“Pain in the Butt” Syndrome
“Pain in the Butt” Syndrome is my own creation to describe a condition I have seen in several runners and more commonly in ladies. Some books may have described this as “Piriformis” syndrome; however, specific muscle testing of the piriformis is rarely painful. The pain is deeper in the lower portion of the butt and it can be somewhat difficult to locate the exact spot. The location of the pain may even change slightly. Symptoms usually beginning with increasing mileage and can hurt when driving or sitting.Several muscles groups converge in this area – the hamstrings are pulling longitudinally to prevent the trunk from bending too far forward and the deep gluteal muscles are pulling transversely to control rotational forces. My theory is that these symptoms are a result of a muscular imbalance in the region.
It is important to differentiate this from lower back symptoms. Many conditions in the lower back can cause pain in this area. If you have any discomfort in your lower back (lay on your stomach and have a friend press on each vertebra to check) or your butt symptoms are aggravated by bending your spine to the left or right, then see Lower Back Pain first. This condition is also similar to hamstring tenndonitis except that with hamstring tendonitis you can distinctly find the pain by pushing on the boney bump you sit on or just below it.
- See Principles of Recovery.
- Consistent stretching can make a big difference. Focus on gluteal, hamstring and lower back stretches. Try to vary the stretches until you can find a stretch that gently stretches the painful spot. Try to spend at least five minutes twice per day, after an exercise session is particularly beneficial.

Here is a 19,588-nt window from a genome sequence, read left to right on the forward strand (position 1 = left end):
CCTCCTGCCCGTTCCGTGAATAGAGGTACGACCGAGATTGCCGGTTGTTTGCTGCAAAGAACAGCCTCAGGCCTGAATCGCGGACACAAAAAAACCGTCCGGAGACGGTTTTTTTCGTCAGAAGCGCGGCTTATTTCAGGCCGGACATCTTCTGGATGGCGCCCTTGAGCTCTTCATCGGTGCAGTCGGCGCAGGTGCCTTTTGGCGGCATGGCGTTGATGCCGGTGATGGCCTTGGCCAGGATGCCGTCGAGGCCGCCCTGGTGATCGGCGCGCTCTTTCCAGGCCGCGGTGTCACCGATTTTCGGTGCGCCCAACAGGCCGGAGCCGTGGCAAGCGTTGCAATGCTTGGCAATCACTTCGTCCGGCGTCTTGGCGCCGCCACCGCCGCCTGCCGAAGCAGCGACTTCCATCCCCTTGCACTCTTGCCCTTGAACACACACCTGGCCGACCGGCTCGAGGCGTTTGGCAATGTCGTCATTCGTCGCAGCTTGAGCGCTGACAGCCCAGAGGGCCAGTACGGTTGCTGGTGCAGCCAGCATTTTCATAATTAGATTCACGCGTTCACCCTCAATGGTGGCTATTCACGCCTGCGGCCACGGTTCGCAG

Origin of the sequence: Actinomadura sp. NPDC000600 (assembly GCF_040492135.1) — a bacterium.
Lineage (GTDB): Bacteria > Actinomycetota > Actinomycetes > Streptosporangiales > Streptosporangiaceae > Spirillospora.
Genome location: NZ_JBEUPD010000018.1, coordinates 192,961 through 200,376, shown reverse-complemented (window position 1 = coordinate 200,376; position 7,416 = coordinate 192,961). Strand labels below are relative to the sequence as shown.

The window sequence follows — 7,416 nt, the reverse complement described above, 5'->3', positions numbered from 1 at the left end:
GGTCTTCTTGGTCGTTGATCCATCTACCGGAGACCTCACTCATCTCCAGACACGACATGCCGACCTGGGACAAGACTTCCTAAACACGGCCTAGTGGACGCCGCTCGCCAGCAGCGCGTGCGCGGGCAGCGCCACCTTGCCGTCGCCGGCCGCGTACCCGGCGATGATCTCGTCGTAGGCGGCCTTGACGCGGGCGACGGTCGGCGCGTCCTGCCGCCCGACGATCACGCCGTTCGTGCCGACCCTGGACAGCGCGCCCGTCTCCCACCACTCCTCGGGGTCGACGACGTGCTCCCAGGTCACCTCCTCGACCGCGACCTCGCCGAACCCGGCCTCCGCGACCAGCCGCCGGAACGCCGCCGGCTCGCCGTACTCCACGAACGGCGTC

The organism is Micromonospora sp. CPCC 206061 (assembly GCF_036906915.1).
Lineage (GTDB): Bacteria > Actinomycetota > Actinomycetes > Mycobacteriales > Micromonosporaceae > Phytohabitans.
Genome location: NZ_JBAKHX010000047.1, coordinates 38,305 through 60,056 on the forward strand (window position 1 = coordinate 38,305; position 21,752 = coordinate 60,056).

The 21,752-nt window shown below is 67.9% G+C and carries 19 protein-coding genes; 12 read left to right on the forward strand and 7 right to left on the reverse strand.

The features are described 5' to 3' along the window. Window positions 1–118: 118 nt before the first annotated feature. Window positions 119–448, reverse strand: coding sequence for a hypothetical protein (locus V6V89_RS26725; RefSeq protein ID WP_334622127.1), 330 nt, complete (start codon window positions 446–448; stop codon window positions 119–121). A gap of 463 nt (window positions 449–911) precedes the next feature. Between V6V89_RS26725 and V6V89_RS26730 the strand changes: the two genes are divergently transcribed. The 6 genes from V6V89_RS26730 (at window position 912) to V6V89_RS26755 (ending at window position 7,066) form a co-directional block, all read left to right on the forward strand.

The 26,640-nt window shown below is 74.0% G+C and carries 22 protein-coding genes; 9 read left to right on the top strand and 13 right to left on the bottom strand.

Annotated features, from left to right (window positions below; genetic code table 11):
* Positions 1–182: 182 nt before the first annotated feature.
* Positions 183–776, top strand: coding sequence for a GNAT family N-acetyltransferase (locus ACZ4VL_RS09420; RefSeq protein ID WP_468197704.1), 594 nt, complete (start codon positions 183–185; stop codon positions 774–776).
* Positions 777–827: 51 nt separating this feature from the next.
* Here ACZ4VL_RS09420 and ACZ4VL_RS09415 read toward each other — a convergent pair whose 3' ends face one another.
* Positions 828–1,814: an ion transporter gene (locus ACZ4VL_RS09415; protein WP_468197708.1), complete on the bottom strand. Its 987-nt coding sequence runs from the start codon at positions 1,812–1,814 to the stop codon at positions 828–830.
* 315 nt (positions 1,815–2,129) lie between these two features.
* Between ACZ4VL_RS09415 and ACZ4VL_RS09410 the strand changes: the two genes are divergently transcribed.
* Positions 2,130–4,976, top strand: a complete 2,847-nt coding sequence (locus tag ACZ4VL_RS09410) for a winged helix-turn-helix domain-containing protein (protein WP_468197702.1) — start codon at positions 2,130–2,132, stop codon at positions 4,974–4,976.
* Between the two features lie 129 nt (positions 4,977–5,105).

- Core Strengthening – try the Plank X 4 for a quick, all around program. Hold each position for twenty to sixty seconds. These are even good enough for women’s marathon record holder Paula Radcliffe who was photographed performing the side position. Don’t stop with just the Plank 4’s, work in some extra abdominal exercises.
- Multi directional training – sidestepping, grapevine, and stepping forward and backward while moving sideways are excellent warm-up drills. Try three sets of one minute.
- Single leg stand windmill touches are the best exercise I have found for this condition – while standing on one leg, bend forward at the hip, bend forward at the hip keeping your other leg in a straight line with your back, keep your arms out to the side and rotate your trunk to touch the toes – alternate arms. This exercise is excellent for balance, hamstring strengthening and flexibility. It is presented in greater detail in The Injured Runner – A Balanced Solution.
- Arch supports or orthotics (custom foot supports) may help reduce rotational forces at the hip if your foot / knee rolls inward excessively as you run.
- Leg length differences may affect this condition. Have a friend observe your pelvis to see if one side is higher than another. A physical therapist or chiropractor can also help you with this. If there is a difference in length try putting an arch support in the shoe of the shorter leg.